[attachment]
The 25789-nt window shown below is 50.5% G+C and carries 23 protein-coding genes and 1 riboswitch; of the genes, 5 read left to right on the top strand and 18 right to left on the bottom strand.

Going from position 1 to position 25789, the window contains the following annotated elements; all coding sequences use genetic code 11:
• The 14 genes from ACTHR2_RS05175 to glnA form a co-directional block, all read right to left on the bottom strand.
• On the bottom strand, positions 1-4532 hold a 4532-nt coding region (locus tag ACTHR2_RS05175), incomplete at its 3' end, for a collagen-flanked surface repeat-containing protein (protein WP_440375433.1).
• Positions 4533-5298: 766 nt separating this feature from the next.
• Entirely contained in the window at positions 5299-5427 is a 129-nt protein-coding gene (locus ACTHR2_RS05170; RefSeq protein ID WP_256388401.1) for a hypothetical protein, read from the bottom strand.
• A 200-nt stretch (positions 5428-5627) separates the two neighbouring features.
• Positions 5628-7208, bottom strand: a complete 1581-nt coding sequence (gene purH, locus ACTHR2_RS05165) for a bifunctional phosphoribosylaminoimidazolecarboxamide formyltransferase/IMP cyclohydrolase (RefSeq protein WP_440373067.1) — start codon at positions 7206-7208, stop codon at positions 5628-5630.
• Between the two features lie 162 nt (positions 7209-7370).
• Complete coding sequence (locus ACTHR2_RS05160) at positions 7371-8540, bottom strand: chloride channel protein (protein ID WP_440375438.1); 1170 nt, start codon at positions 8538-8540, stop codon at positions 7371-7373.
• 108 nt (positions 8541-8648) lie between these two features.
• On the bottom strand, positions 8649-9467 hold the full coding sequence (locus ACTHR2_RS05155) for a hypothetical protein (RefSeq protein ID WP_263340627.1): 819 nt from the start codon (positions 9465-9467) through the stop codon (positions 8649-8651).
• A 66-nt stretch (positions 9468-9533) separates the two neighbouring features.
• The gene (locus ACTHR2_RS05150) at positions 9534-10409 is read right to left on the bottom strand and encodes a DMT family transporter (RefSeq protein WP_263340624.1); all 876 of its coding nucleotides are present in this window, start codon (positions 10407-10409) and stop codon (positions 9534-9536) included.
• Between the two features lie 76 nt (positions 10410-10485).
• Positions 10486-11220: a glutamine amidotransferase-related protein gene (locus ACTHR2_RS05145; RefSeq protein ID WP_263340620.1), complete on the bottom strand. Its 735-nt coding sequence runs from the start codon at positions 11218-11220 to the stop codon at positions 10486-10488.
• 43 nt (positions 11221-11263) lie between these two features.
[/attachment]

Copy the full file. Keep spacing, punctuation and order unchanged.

The 25789-nt window shown below is 50.5% G+C and carries 23 protein-coding genes and 1 riboswitch; of the genes, 5 read left to right on the top strand and 18 right to left on the bottom strand.

Going from position 1 to position 25789, the window contains the following annotated elements; all coding sequences use genetic code 11:
• The 14 genes from ACTHR2_RS05175 to glnA form a co-directional block, all read right to left on the bottom strand.
• On the bottom strand, positions 1-4532 hold a 4532-nt coding region (locus tag ACTHR2_RS05175), incomplete at its 3' end, for a collagen-flanked surface repeat-containing protein (protein WP_440375433.1).
• Positions 4533-5298: 766 nt separating this feature from the next.
• Entirely contained in the window at positions 5299-5427 is a 129-nt protein-coding gene (locus ACTHR2_RS05170; RefSeq protein ID WP_256388401.1) for a hypothetical protein, read from the bottom strand.
• A 200-nt stretch (positions 5428-5627) separates the two neighbouring features.
• Positions 5628-7208, bottom strand: a complete 1581-nt coding sequence (gene purH, locus ACTHR2_RS05165) for a bifunctional phosphoribosylaminoimidazolecarboxamide formyltransferase/IMP cyclohydrolase (RefSeq protein WP_440373067.1) — start codon at positions 7206-7208, stop codon at positions 5628-5630.
• Between the two features lie 162 nt (positions 7209-7370).
• Complete coding sequence (locus ACTHR2_RS05160) at positions 7371-8540, bottom strand: chloride channel protein (protein ID WP_440375438.1); 1170 nt, start codon at positions 8538-8540, stop codon at positions 7371-7373.
• 108 nt (positions 8541-8648) lie between these two features.
• On the bottom strand, positions 8649-9467 hold the full coding sequence (locus ACTHR2_RS05155) for a hypothetical protein (RefSeq protein ID WP_263340627.1): 819 nt from the start codon (positions 9465-9467) through the stop codon (positions 8649-8651).
• A 66-nt stretch (positions 9468-9533) separates the two neighbouring features.
• The gene (locus ACTHR2_RS05150) at positions 9534-10409 is read right to left on the bottom strand and encodes a DMT family transporter (RefSeq protein WP_263340624.1); all 876 of its coding nucleotides are present in this window, start codon (positions 10407-10409) and stop codon (positions 9534-9536) included.
• Between the two features lie 76 nt (positions 10410-10485).
• Positions 10486-11220: a glutamine amidotransferase-related protein gene (locus ACTHR2_RS05145; RefSeq protein ID WP_263340620.1), complete on the bottom strand. Its 735-nt coding sequence runs from the start codon at positions 11218-11220 to the stop codon at positions 10486-10488.
• 43 nt (positions 11221-11263) lie between these two features.